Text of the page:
by NZ CATHOLIC staff
AUCKLAND – Auckland Catholic Bishop Patrick Dunn and Auckland Anglican Bishop Ross Bay expressed concerns about the violence being inflicted on the people of Iraq and the impact it has upon the Iraqi community in New Zealand.
In a joint-statement released on June 22, 2014, the two bishops offered their prayerful support for the Iraqi and other migrant communities with the country. June 22 was declared as a National Day of Prayer for Refugees and Migrants by the New Zealand Catholic Bishops Conference.

Members of the Iraqi Special Operations Forces take their positions during clashes with the militant Islamic State of Iraq and the Levant in the city of Ramadi June 19.(CNS photo/Reuters)

“In solidarity with those whose lives and livelihoods are being placed at risk in Iraq, we express our deep sadness at the extreme violence of the current insurgency of troops affiliated with the so-called Islamic State of Iraq and the Levant (ISIS).
“Acknowledging the religious and political complexity which characterises Iraqi society, we hold in our prayers not only the Christian minority, but all Iraqi citizens whose greatest desire is for peaceful and just participation in the ordering of their country’s affairs.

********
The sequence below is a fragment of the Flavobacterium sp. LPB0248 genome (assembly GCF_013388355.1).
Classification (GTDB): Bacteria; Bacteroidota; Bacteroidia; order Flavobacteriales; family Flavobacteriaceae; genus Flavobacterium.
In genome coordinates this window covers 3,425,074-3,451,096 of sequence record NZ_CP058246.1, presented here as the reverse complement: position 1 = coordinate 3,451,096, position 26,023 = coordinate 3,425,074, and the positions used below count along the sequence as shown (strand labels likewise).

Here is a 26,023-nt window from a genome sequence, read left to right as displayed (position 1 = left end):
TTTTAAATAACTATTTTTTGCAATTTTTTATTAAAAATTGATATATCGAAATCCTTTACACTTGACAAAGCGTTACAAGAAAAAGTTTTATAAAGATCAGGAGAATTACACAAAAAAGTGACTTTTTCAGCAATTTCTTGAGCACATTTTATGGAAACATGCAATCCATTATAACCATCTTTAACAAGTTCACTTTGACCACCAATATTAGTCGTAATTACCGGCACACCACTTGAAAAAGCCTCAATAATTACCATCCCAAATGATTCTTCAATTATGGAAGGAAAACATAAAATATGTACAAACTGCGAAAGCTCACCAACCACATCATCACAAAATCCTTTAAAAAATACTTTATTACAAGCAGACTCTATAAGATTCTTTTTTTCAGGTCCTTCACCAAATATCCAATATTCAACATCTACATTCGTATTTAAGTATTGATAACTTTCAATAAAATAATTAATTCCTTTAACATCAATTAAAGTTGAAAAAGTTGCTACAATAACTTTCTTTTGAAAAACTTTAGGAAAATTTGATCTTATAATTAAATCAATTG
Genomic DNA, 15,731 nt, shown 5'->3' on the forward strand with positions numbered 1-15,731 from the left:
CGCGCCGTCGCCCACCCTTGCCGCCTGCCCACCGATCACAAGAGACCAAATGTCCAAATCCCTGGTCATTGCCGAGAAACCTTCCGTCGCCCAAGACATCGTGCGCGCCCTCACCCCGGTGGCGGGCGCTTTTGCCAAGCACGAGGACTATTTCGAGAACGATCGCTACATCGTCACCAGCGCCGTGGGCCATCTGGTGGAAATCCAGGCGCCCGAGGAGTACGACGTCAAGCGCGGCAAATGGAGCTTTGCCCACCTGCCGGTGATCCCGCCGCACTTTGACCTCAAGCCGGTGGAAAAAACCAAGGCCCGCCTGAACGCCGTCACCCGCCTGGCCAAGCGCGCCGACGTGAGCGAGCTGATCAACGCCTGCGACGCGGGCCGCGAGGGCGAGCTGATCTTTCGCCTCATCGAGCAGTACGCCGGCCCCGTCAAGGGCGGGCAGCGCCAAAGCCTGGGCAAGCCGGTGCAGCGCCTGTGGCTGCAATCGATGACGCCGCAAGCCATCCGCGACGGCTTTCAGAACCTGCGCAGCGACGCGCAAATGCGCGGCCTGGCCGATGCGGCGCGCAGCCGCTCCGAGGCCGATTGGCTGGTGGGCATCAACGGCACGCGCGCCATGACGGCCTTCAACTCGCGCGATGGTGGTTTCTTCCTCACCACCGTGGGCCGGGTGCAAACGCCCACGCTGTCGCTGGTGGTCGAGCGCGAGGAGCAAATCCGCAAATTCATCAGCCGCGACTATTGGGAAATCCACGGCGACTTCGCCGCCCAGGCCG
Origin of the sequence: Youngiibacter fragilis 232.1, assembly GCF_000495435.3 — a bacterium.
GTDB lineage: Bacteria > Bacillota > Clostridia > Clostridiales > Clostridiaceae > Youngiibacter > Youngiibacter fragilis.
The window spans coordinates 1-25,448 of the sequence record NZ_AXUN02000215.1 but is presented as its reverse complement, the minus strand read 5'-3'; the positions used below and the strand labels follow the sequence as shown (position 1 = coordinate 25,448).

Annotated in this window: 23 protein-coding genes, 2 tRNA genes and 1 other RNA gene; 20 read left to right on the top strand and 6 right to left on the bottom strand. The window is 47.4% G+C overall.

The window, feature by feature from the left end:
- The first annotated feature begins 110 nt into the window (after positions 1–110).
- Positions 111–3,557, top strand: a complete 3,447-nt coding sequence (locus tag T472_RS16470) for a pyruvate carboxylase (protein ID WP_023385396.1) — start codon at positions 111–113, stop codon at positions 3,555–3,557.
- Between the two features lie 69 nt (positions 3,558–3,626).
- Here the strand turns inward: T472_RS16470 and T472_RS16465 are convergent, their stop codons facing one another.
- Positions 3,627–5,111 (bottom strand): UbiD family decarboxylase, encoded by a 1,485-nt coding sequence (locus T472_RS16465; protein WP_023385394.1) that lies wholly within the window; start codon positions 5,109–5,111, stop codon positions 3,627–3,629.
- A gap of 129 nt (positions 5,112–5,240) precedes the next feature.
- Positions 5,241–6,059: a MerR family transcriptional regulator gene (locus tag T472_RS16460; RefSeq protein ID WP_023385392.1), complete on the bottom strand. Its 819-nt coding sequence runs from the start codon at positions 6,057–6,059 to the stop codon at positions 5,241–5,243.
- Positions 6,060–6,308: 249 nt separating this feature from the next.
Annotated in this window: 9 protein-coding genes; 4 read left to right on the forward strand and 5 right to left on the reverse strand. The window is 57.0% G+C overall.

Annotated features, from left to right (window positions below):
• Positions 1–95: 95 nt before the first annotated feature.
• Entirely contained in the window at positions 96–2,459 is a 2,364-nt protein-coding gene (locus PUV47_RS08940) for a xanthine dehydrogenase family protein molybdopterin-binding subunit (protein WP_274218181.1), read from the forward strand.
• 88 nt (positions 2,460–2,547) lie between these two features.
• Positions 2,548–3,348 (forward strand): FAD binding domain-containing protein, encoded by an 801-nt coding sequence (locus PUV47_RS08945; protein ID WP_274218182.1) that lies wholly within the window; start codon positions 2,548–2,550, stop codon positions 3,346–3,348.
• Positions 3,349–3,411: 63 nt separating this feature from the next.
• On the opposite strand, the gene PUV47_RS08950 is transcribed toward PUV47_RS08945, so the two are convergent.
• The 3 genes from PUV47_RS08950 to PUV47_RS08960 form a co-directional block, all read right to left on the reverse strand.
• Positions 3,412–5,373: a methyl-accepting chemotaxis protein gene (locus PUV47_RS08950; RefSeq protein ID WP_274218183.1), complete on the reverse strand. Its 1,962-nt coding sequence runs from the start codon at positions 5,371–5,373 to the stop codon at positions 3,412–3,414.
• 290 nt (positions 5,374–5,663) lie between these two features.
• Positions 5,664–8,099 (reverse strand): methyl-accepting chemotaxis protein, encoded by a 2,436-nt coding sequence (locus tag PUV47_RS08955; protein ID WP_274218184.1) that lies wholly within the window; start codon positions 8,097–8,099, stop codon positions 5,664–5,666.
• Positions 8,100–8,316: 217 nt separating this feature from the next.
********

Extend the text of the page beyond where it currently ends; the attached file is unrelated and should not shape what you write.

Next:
“We offer our prayerful support for the Iraqi and other migrant communities within Aotearoa New Zealand who have reason to fear for the safety of loved ones and those who share their faith and culture,” the statement said.
Twenty one people were killed in a series of bombings in Baghdad and shelling in another Iraqi city on Tuesday (June 17), while police found the bodies of 18 security personnel north of the capital.
The violence was spearheaded by the jihadist Islamic State of Iraq and the Levant. It also involved other groups and overran all of one province and several areas in three provinces within days.
A car bomb explosion in a market in the predominantly-Shiite Muslim area of north Baghdad, killed at least 11 people and wounded more than 20.

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